Georgia Music Hall of Fame Honors Felice Bryant

Posted in News on October 10, 2006
BMI President and CEO Del Bryant's deep musical roots are a family affair. When the Georgia Music Hall of Fame inducted his mother, esteemed songwriter Felice Bryant, the younger Bryant proudly headed to Atlanta to accept the honor at the 28th Annual Awards Banquet, held at the Thomas B. Murphy Ballroom of the Georgia World Congress Center. He was joined by his brother, real estate executive Dane Bryant.

Former BMI President & CEO Frances Preston (left) looks on as Del and Dane Bryant (at podium) accept their mother's induction into the Georgia Music Hall of Fame

Other BMI songwriters inducted into the Georgia Music Hall of Fame this year include Gregg Allman, Dallas Austin and members of R.E.M.

Born in Milwaukee, Felice Bryant lived for many years in Moutrie, Ga., the hometown of husband and writing partner Boudleaux Bryant. The potent combination of Felice and Boudleaux resulted in one of the most enduring songwriting teams in popular music history. The couple penned standards like "Bye Bye Love" and "Wake Up, Little Susie" for the Everly Brothers, catapulting the rock and roll duo to stardom. Buddy Holly's rendition of the Bryants' "Raining in My Heart" was captured during his final recording session in 1958. Prior to their pivotal foray into the burgeoning world of rock and roll, the Bryants wrote hits for a number of country music's legendary figures, including Little Jimmy Dickens, Eddy Arnold and Jim Reeves. A virtual who's who of 20th century music giants recorded songs by the Bryants-names like Bob Dylan, the Beatles, Elvis Presley, the Grateful Dead, the Beach Boys, Elvis Costello, Dolly Parton, Roy Orbison, Buddy Holly and Dean Martin color the iconic list.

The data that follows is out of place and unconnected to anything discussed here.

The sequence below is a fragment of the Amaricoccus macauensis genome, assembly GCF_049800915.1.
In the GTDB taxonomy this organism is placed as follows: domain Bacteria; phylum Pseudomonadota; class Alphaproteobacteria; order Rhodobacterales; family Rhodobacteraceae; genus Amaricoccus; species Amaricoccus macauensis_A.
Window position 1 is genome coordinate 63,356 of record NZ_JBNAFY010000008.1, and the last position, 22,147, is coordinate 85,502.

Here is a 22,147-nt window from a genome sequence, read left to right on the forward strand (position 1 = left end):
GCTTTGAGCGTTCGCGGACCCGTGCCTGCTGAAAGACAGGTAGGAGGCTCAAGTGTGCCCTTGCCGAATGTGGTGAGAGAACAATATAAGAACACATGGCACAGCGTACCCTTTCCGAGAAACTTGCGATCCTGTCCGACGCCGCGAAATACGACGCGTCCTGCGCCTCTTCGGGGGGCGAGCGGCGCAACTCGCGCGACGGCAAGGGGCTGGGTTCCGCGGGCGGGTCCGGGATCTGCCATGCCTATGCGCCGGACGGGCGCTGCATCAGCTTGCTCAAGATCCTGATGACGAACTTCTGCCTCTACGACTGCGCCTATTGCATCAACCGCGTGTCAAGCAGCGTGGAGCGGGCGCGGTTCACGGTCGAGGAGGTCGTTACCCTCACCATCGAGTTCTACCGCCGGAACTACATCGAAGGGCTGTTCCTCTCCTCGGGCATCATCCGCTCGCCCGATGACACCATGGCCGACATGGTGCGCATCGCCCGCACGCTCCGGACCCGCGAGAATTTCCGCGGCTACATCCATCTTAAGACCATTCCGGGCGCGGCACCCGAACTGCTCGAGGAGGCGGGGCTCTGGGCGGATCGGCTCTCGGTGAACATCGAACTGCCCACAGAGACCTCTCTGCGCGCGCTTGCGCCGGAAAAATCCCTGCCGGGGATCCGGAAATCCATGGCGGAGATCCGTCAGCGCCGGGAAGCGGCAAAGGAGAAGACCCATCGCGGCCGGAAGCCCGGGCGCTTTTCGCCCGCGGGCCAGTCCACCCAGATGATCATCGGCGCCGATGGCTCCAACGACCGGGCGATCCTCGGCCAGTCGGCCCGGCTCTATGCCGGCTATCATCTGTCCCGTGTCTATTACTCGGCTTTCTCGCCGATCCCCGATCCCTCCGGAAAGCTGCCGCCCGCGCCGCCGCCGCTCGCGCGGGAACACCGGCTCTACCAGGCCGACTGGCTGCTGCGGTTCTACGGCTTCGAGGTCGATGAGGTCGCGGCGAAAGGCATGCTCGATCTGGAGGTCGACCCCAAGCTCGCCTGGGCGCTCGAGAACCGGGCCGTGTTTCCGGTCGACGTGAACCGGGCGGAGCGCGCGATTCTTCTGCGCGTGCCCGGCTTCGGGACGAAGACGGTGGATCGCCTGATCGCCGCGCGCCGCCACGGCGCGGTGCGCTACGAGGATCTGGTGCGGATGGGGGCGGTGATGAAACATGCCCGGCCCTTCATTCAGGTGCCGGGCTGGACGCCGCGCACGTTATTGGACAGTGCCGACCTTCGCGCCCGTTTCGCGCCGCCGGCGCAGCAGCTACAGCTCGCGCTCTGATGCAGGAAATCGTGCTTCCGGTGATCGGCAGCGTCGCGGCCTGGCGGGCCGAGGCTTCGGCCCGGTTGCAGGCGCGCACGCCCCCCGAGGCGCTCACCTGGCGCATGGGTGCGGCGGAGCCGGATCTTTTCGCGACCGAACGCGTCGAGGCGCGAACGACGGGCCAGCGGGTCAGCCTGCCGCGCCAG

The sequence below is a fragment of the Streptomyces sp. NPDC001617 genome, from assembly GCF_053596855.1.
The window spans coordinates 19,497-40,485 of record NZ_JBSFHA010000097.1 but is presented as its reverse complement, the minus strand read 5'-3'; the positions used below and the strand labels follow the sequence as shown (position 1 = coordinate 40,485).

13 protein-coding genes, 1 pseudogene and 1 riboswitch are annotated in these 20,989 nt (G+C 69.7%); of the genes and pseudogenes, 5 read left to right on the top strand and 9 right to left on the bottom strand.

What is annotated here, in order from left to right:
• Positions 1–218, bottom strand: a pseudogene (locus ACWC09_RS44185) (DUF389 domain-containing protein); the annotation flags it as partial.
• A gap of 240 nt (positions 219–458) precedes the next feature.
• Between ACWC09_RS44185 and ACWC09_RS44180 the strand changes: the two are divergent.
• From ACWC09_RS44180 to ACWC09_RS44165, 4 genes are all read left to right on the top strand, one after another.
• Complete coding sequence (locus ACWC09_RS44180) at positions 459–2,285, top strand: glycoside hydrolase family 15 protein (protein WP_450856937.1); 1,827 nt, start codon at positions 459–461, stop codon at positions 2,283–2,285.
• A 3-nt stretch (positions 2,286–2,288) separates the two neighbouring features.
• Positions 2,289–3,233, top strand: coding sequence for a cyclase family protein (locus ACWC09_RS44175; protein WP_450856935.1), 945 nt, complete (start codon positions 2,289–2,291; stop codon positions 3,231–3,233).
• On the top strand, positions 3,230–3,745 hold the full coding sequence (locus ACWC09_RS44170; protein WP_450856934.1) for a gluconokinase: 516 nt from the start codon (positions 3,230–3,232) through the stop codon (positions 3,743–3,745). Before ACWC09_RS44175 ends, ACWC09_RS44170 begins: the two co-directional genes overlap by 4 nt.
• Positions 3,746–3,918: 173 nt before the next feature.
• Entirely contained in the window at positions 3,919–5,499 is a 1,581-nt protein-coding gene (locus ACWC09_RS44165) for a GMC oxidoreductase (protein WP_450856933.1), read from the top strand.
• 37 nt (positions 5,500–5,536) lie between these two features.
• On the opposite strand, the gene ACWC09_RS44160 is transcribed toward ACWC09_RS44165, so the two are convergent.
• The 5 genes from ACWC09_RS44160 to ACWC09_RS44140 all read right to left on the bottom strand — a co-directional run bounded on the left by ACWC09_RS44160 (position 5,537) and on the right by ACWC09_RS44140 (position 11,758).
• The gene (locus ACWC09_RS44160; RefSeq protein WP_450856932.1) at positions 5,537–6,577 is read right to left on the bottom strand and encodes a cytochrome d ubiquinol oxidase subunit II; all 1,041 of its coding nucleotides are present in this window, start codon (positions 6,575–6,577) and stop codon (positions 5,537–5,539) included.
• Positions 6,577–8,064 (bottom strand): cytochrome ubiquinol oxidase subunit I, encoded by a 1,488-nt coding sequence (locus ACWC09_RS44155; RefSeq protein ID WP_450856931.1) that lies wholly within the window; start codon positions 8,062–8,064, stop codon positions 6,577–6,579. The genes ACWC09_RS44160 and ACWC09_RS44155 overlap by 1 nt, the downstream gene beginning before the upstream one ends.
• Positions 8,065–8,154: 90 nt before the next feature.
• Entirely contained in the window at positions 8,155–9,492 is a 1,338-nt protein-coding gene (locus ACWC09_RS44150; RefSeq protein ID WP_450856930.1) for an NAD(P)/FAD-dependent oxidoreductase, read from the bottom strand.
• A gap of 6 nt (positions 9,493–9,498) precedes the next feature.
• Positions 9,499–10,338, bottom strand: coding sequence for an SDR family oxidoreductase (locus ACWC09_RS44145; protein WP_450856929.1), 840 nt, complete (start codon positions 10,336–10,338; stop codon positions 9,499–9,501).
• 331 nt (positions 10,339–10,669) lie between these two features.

Though Felice rarely worked without her husband, her solo composition and one-time birthday gift to Boudleaux, "We Could," was recorded by Jim Reeves, Little Jimmy Dickens, George Jones & Tammy Wynette, Kitty Wells, George Morgan, the Louvin Brothers, Charley Pride, Al Martino and John Prine-a resounding affirmation of her gift.

Tennessee adopted the Bryants' tune, "Rocky Top," as its state song in 1982; the Georgia Music Hall of Fame inducted Boudleaux that same year, and he lived until 1987. Felice passed away in 1997 at her home in Gatlinburg, Tenn.


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